In a move promised in the SNP's election manifesto, Kenny MacAskill, the justice secretary, said he hoped the inquiry would lift the "cloud of suspicion and uncertainty" which has hung over the Scottish criminal justice system for more than a decade.
The inquiry will be chaired by Lord Justice Campbell, who will report on how any "shortcomings" can be avoided in future. It will not "try or retry" individuals involved, or challenge the decisions of prosecutors, defenders, or the courts, but Mr MacAskill said the inquiry will "open up and understand" events.
The Scottish Government and the Lord Advocate, Elish Angiolini, will hand over any material that might be useful to the inquiry. If requested, ministers and prosecution and government officials, would appear in person.
Mr MacAskill said: "Previous reviews helped to shed some light on matters, but they have not fully explained the events.
"Public concern remains. This is not an issue we can allow to wither on the vine – unless we are prepared to allow public confidence to wither with it."
However, Tory justice spokesman Bill Aitken asked: "Is it not time to move on? Miss McKie has had her compensation, issues of fingerprint management have been addressed and while there are certainly questions to be asked of the previous executive, they are now out of office."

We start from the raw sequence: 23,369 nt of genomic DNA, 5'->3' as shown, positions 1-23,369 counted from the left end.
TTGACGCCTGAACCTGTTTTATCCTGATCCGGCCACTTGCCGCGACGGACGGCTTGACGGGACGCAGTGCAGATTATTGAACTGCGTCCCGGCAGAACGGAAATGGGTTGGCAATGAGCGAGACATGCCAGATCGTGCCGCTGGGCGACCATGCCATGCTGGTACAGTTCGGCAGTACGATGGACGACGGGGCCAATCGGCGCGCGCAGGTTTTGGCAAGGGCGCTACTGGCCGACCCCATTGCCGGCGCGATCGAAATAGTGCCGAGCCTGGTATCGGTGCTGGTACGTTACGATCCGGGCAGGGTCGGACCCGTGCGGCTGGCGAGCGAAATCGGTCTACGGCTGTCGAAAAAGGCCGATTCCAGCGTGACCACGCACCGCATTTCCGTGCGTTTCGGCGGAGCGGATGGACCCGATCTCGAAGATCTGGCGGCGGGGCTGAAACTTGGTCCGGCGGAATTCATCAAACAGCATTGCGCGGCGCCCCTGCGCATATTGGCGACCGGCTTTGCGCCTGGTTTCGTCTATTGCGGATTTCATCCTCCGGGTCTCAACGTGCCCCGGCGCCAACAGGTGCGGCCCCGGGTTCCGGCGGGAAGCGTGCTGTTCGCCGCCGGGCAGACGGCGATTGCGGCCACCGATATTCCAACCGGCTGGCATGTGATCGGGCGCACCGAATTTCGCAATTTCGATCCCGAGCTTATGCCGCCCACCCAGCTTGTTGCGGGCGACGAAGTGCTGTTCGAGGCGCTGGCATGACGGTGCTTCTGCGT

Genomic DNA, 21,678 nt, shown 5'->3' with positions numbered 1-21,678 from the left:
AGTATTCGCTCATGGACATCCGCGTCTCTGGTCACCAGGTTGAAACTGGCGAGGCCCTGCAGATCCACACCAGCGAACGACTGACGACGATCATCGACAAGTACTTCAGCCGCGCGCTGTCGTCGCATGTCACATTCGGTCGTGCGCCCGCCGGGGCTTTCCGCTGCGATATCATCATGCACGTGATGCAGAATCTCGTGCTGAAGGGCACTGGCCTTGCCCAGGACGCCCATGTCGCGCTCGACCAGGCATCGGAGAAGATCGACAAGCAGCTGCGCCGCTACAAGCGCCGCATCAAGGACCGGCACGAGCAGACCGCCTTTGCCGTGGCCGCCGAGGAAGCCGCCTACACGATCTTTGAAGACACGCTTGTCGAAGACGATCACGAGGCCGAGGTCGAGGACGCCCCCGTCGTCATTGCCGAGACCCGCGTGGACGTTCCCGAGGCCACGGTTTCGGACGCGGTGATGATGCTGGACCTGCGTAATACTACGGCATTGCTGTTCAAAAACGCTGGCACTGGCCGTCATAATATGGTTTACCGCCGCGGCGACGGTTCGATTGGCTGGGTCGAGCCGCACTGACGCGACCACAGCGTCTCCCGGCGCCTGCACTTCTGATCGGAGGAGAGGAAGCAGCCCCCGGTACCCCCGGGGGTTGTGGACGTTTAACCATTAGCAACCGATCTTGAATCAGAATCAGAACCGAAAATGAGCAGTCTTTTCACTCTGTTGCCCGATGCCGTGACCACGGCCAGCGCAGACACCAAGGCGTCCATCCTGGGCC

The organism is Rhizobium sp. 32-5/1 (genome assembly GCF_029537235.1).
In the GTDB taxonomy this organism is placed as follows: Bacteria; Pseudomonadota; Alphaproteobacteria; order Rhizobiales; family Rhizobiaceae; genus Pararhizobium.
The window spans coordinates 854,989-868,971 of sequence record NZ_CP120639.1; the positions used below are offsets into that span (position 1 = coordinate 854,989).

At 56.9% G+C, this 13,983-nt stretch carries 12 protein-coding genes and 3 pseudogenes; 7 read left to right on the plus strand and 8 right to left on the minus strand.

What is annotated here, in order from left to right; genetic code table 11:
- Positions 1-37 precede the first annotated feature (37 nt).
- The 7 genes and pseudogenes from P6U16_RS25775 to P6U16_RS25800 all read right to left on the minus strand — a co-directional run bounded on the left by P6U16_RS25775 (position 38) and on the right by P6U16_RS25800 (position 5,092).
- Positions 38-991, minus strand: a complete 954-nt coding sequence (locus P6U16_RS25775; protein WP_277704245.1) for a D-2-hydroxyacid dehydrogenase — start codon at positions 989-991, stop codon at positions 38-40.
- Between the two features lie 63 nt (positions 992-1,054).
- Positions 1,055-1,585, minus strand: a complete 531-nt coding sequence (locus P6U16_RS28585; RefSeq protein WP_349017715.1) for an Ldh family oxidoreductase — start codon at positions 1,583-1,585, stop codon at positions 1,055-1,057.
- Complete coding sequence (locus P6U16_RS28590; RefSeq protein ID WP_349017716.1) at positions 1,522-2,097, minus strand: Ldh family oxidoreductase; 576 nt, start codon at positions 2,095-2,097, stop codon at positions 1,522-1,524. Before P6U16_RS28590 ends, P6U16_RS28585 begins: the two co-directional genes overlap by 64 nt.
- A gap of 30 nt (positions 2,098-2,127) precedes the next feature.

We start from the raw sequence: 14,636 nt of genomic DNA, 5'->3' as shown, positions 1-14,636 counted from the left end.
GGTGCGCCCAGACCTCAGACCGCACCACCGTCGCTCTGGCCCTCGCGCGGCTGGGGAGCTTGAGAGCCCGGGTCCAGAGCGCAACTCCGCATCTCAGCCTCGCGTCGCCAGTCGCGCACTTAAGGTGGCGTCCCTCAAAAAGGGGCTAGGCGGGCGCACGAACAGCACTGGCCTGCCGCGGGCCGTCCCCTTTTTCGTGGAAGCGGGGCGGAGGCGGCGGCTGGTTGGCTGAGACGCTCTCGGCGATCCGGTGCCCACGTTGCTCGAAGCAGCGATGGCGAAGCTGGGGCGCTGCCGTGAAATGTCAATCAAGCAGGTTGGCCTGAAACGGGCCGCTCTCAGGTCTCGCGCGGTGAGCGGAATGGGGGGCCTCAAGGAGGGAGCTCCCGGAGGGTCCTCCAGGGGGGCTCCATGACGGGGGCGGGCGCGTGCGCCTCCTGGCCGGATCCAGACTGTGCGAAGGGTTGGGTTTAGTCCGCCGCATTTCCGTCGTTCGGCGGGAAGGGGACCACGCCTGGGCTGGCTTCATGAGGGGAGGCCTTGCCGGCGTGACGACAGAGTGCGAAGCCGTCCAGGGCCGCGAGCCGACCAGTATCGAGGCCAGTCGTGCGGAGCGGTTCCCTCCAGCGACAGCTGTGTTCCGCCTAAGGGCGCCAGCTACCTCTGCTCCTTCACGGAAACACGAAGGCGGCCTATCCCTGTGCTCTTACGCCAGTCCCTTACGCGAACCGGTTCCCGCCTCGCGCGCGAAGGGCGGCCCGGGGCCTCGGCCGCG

In 2000, Lord Justice Campbell's chaired an inquiry into the decision-making process in the prosecution of three men accused of the murder of Surjit Singh Chhokar.
He said: "I intend that this inquiry will be both rigorous and fair in dealing with issues and individuals arising from the Shirley McKie case."
Ms McKie's father, Iain, said his daughter did not want the public inquiry, as she was so traumatised by the events of the past 11 years. "If the politicians and the judiciary don't get this right, so be it – I will certainly be walking away from it once this inquiry is finished," he said.
SNP MSP Alex Neil, who has campaigned for justice for the McKie family,
said he hoped the inquiry would cause "upset" within the Scottish Police Services Authority, which is responsible for the fingerprint service.
A SERIES OF CHALLENGES
SHIRLEY McKie denied leaving her fingerprint at the Kilmarnock home of murder victim Marion Ross in 1997, while a serving policewoman.
Accused of perjury, she lost her job with Strathclyde Police. She challenged the findings of fingerprint experts working for the Scottish Criminal Record Office (SCRO) and was cleared of perjury in 1999.
She was awarded 750,000 in an out-of-court settlement in February 2006 after suing the former Scottish Executive and the SCRO.